Philippa Berry, King's College, Cambridge
An alienation from the hypocrisy of a courtly style or decorum in language afflicts Hamlet from his first appearance in the play. The courtly airs or 'songs', the 'words of so sweet breath', the 'music vows', with which he wooed Ophelia are no longer part of his idiom, although he will briefly redeploy them to disguise his true state of mind. In Act 1 scene 2, we meet a Hamlet whose abrupt retreat from social intercourse is not only signalled by his mourning dress, but is also articulated through an intensely satiric relationship to language. This scathing view of the world is articulated in all of Hamlet's language, in his soliloquies and monologues as well as in his dialogues with others; it finds its most effective form of expression, however, in his use of wordplay. Indeed, before the final tragic catastrophe Hamlet's role as malcontent and revenger succeeds not so much by action as by his disordering, through punning, of social constructions of identity. The centrality of the pun to the view of earthly mutability and death which Hamlet gradually elaborates in the course of the play is aptly illustrated by the fact that he puns not only on his own death ('The rest is silence'), but also as he finally accomplishes his task of revenge and kills Claudius, asking 'Is thy union here?' as he forces him to drink the wine that Claudius has poisoned with a pearl or 'union'. Yet the chief interest of Hamlet's quibbling lies not in his semantic puns, which play upon words with two or more meanings, like 'rest' or 'union', but in his richly suggestive use of homophonic resemblances between words, in order to expand their significance. Through these linguistic acts of expansion, Hamlet comments upon particular elements of the tragic narrative, augmenting their apparent meaning by interweaving ostensibly disparate themes and motifs into a complex unity.
In contrast to the use of wordplay as the supreme instance of a dialogic courtly wit which celebrates the shared values of an aristocratic group, it is through an ironic use of iteration, and of the pun in particular, that Hamlet's echoic or quibbling discourse is able to enunciate, albeit obliquely, those hidden meanings which are concealed within the polite language of the Danish court. Hamlet condemns and rejects that courtly playing upon him as a phallic pipe or recorder of which he accuses Rosencrantz and Guildenstern:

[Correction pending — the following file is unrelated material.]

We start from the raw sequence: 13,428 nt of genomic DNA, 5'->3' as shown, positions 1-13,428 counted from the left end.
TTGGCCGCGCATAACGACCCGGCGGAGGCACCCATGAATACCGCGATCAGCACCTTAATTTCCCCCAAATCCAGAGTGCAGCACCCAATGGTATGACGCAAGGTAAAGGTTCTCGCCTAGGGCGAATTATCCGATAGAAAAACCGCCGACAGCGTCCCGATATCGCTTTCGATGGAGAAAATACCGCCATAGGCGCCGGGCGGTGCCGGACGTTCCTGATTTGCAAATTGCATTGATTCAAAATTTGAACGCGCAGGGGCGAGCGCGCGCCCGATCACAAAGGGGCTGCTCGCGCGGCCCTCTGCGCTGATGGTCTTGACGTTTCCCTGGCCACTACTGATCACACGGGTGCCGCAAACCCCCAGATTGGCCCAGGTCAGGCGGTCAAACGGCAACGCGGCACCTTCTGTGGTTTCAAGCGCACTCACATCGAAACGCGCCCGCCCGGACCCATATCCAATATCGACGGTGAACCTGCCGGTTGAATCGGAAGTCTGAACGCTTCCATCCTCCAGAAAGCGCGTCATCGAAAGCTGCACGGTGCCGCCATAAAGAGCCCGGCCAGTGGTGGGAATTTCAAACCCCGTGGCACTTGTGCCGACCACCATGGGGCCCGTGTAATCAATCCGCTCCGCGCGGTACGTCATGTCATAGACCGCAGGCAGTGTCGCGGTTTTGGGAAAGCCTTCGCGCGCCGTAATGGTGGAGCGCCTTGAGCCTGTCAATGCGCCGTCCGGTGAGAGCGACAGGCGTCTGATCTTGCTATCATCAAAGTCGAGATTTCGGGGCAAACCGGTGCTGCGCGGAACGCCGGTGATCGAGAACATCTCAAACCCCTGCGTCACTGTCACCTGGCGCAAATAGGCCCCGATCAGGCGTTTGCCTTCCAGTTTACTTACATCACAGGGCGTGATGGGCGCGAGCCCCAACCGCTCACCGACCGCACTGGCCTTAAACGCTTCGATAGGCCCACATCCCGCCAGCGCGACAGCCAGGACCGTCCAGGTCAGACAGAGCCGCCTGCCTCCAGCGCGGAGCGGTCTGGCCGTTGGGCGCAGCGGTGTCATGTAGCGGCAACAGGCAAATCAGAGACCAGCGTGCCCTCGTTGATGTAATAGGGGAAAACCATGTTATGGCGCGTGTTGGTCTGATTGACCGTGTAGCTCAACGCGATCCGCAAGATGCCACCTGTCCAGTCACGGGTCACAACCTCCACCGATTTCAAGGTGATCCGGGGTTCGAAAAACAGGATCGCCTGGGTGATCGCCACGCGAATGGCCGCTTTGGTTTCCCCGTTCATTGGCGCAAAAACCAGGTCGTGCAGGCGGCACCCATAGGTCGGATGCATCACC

You would play upon me, you would seem to know my stops, you would pluck out the heart of my mystery, you would sound me from my lowest note to the top of my compass; and there is much music, excellent voice in this little organ, yet cannot you make it speak. 'Sblood, do you think I am easier to be played on than a pipe? Call me what instrument you will, though you can fret me, you cannot play upon me.
In contrast to this courtly attempt to play upon or 'sound' him, Hamlet's resonant unsettling of courtly language follows a different tune. For his quibbles remind us constantly of Hamlet's familial displacement, as a son and heir whose place in a masculine genealogy of kings is no longer certain. In these puns, as well as in the tropes which are applied to him by others, we find a curious refiguring of Denmark's 'heir'—a word which, significantly, is only evoked through homophony in this play—in relationship to 'th'incorporal air' (3.4.109).
In his magisterial study of Shakespeare 's Pronunciation, where he aimed to recover many Elizabethan homonyms which are no longer pronounced alike, Helge Kökeritz concluded that hair-heir-here-hare were four words often pronounced similarly in early modern English; in particular, he noted the likely pun on air-heir in Hamlet, together with related puns on hair-heir and heir-here from other Shakespearian plays.1 Through a common interlingual pun, whereby mollis aer (Lat.: soft air) was equated with mulier, the Latin for woman, the attributes of air were frequently associated with the female sex in...
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